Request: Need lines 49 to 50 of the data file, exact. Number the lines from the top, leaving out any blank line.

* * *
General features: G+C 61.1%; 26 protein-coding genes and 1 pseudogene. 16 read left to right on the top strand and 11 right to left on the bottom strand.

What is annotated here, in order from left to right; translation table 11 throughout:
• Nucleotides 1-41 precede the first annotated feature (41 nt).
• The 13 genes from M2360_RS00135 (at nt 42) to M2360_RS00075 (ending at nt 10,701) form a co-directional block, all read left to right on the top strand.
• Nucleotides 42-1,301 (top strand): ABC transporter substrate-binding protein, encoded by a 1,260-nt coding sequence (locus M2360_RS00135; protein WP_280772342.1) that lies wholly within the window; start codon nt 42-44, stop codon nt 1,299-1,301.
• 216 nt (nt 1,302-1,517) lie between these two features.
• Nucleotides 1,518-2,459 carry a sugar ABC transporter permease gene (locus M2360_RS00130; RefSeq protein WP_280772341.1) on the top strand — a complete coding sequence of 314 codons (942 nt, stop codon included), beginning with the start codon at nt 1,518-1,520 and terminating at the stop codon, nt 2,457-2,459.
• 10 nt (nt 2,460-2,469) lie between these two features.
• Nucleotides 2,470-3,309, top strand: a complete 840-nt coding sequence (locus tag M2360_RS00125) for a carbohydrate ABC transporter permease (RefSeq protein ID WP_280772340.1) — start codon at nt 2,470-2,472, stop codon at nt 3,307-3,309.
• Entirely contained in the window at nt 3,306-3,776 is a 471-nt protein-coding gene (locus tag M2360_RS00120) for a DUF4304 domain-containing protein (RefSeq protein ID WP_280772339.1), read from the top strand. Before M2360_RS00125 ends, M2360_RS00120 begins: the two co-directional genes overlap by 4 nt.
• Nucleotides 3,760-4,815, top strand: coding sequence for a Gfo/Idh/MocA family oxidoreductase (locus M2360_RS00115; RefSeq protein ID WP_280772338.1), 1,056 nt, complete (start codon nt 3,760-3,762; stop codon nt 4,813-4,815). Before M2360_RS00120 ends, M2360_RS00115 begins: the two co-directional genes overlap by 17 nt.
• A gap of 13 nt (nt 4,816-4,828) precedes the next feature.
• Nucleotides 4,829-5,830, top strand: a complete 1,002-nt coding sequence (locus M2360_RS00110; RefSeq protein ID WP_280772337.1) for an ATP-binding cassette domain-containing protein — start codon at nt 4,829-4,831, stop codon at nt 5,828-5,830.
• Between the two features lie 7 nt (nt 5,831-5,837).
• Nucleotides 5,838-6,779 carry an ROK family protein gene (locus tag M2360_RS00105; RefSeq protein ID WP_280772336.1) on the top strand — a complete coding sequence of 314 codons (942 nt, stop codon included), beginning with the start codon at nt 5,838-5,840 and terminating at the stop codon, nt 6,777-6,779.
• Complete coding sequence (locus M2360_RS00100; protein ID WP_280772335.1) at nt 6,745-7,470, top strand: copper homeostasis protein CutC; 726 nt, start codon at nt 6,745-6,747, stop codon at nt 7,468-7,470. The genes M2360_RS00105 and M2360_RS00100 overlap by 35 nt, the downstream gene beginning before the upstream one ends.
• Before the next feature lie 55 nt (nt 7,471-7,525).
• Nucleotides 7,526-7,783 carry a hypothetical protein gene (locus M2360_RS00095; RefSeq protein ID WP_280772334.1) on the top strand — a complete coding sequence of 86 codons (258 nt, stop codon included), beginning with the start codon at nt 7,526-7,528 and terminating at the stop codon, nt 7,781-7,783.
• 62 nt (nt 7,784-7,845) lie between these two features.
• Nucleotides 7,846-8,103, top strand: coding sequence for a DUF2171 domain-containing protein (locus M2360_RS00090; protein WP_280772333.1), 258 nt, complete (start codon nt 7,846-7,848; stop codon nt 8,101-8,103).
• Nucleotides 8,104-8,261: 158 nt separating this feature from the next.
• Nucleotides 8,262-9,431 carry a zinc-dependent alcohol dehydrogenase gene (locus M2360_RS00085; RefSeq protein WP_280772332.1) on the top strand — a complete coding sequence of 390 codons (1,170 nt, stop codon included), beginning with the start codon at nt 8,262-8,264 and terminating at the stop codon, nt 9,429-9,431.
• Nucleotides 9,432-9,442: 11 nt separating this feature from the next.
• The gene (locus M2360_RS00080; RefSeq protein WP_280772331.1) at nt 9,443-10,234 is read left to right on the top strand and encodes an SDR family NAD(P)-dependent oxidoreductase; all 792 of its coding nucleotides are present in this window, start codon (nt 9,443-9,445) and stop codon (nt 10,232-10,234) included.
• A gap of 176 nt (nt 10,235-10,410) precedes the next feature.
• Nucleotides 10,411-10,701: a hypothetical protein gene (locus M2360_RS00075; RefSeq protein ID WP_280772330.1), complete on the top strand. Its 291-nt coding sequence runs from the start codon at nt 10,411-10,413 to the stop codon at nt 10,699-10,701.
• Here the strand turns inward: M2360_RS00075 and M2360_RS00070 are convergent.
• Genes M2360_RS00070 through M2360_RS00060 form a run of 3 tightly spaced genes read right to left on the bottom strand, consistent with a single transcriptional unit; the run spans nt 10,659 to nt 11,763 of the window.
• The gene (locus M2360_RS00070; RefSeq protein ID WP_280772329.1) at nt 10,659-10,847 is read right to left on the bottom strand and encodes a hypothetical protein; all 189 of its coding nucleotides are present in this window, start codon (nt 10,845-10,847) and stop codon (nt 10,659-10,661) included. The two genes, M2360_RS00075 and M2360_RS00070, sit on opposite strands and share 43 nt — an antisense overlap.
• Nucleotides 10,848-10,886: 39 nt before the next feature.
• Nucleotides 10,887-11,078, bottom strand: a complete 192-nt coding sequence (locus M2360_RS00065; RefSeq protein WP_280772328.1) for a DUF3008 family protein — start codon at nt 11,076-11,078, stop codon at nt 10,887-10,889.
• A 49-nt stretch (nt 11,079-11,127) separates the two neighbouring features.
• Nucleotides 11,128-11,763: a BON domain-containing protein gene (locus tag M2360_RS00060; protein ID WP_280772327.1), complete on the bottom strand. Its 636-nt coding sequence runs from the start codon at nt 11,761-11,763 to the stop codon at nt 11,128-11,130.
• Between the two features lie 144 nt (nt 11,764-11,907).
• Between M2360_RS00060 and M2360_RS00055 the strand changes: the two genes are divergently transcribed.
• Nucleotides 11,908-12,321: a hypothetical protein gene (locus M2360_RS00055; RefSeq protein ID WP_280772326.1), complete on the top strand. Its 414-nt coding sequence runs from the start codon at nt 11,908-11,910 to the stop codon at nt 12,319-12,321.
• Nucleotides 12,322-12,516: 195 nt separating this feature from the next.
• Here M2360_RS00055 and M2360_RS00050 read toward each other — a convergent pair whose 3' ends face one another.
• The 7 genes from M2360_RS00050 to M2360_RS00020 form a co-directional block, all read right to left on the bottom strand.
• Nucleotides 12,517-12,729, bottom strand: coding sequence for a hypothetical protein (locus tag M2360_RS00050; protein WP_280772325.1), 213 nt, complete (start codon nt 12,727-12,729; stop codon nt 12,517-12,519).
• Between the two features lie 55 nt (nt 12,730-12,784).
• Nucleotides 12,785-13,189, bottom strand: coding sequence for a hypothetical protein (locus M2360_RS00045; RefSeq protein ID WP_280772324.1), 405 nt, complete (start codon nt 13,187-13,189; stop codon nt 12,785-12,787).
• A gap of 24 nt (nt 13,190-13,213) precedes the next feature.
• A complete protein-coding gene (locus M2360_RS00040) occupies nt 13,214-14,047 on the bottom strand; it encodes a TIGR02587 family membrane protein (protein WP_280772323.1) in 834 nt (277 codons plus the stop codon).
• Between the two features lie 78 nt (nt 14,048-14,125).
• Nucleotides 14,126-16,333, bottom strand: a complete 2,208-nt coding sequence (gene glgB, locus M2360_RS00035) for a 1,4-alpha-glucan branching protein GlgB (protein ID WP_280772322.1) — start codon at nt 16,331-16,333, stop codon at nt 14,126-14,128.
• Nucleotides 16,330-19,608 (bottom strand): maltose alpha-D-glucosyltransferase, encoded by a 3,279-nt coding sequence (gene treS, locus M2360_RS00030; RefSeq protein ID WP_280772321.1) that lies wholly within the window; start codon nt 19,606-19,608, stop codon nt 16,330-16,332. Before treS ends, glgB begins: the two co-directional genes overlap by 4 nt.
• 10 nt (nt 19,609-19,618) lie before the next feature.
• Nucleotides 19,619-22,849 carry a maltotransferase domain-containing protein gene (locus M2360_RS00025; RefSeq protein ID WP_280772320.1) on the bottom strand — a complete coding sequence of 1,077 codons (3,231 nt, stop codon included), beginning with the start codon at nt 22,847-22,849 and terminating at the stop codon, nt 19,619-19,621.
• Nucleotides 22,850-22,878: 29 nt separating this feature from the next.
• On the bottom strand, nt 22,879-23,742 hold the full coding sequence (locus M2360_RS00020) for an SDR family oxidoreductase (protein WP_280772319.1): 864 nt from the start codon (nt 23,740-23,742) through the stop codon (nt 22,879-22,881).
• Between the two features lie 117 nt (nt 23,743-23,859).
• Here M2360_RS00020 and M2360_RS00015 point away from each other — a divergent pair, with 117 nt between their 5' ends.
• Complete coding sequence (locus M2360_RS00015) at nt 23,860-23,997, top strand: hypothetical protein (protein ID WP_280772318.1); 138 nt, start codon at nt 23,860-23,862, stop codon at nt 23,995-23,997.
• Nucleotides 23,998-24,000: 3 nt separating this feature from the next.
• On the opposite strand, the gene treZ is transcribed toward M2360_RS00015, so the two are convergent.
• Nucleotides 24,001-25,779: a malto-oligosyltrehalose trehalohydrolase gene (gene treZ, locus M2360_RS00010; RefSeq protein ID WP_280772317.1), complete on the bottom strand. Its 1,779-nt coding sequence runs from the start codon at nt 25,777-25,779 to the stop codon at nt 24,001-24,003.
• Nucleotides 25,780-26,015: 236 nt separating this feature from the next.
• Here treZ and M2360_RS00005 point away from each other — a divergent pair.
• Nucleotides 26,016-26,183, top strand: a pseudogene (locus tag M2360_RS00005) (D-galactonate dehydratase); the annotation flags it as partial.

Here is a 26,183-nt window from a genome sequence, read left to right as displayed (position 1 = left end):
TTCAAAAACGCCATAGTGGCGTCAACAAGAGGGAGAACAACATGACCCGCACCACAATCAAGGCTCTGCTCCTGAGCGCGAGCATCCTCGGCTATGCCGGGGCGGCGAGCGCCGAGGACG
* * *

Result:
• Nucleotides 19,619-22,849 carry a maltotransferase domain-containing protein gene (locus M2360_RS00025; RefSeq protein ID WP_280772320.1) on the bottom strand — a complete coding sequence of 1,077 codons (3,231 nt, stop codon included), beginning with the start codon at nt 22,847-22,849 and terminating at the stop codon, nt 19,619-19,621.
• Nucleotides 22,850-22,878: 29 nt separating this feature from the next.